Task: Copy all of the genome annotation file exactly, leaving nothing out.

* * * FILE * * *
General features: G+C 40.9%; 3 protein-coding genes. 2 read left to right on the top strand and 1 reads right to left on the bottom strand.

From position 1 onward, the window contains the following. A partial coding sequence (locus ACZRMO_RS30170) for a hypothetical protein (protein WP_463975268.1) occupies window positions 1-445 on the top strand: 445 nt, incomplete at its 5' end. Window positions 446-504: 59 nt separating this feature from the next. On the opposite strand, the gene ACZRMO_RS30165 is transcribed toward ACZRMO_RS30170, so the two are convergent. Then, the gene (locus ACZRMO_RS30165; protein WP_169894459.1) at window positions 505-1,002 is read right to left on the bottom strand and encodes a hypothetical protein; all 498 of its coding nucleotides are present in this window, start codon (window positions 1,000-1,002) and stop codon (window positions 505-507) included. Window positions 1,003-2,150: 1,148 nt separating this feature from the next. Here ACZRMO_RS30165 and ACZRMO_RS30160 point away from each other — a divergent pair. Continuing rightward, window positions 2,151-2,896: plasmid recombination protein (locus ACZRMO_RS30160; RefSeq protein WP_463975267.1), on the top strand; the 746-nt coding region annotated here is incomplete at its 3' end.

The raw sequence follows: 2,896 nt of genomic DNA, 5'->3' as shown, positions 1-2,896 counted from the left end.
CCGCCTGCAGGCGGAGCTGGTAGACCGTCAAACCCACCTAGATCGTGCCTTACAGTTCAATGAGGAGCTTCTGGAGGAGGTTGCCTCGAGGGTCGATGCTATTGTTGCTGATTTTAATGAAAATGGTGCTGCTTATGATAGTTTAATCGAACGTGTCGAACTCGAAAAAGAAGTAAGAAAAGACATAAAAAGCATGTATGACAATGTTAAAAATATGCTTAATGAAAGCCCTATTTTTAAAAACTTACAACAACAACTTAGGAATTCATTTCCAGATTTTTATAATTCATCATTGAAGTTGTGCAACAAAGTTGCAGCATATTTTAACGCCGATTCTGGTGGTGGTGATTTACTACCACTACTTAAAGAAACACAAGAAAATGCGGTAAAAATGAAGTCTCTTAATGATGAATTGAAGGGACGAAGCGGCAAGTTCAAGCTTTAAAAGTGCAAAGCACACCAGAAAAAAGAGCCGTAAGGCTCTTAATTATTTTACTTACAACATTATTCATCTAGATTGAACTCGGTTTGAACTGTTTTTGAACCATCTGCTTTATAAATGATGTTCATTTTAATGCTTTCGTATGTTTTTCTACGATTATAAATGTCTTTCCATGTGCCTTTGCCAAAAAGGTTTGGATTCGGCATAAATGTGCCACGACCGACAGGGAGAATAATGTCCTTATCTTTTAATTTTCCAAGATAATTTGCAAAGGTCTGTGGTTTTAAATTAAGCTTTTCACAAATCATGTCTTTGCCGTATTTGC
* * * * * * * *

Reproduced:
General features: G+C 40.9%; 3 protein-coding genes. 2 read left to right on the top strand and 1 reads right to left on the bottom strand.

From position 1 onward, the window contains the following. A partial coding sequence (locus ACZRMO_RS30170) for a hypothetical protein (protein WP_463975268.1) occupies window positions 1-445 on the top strand: 445 nt, incomplete at its 5' end. Window positions 446-504: 59 nt separating this feature from the next. On the opposite strand, the gene ACZRMO_RS30165 is transcribed toward ACZRMO_RS30170, so the two are convergent. Then, the gene (locus ACZRMO_RS30165; protein WP_169894459.1) at window positions 505-1,002 is read right to left on the bottom strand and encodes a hypothetical protein; all 498 of its coding nucleotides are present in this window, start codon (window positions 1,000-1,002) and stop codon (window positions 505-507) included. Window positions 1,003-2,150: 1,148 nt separating this feature from the next. Here ACZRMO_RS30165 and ACZRMO_RS30160 point away from each other — a divergent pair. Continuing rightward, window positions 2,151-2,896: plasmid recombination protein (locus ACZRMO_RS30160; RefSeq protein WP_463975267.1), on the top strand; the 746-nt coding region annotated here is incomplete at its 3' end.

The raw sequence follows: 2,896 nt of genomic DNA, 5'->3' as shown, positions 1-2,896 counted from the left end.
CCGCCTGCAGGCGGAGCTGGTAGACCGTCAAACCCACCTAGATCGTGCCTTACAGTTCAATGAGGAGCTTCTGGAGGAGGTTGCCTCGAGGGTCGATGCTATTGTTGCTGATTTTAATGAAAATGGTGCTGCTTATGATAGTTTAATCGAACGTGTCGAACTCGAAAAAGAAGTAAGAAAAGACATAAAAAGCATGTATGACAATGTTAAAAATATGCTTAATGAAAGCCCTATTTTTAAAAACTTACAACAACAACTTAGGAATTCATTTCCAGATTTTTATAATTCATCATTGAAGTTGTGCAACAAAGTTGCAGCATATTTTAACGCCGATTCTGGTGGTGGTGATTTACTACCACTACTTAAAGAAACACAAGAAAATGCGGTAAAAATGAAGTCTCTTAATGATGAATTGAAGGGACGAAGCGGCAAGTTCAAGCTTTAAAAGTGCAAAGCACACCAGAAAAAAGAGCCGTAAGGCTCTTAATTATTTTACTTACAACATTATTCATCTAGATTGAACTCGGTTTGAACTGTTTTTGAACCATCTGCTTTATAAATGATGTTCATTTTAATGCTTTCGTATGTTTTTCTACGATTATAAATGTCTTTCCATGTGCCTTTGCCAAAAAGGTTTGGATTCGGCATAAATGTGCCACGACCGACAGGGAGAATAATGTCCTTATCTTTTAATTTTCCAAGATAATTTGCAAAGGTCTGTGGTTTTAAATTAAGCTTTTCACAAATCATGTCTTTGCCGTATTTGC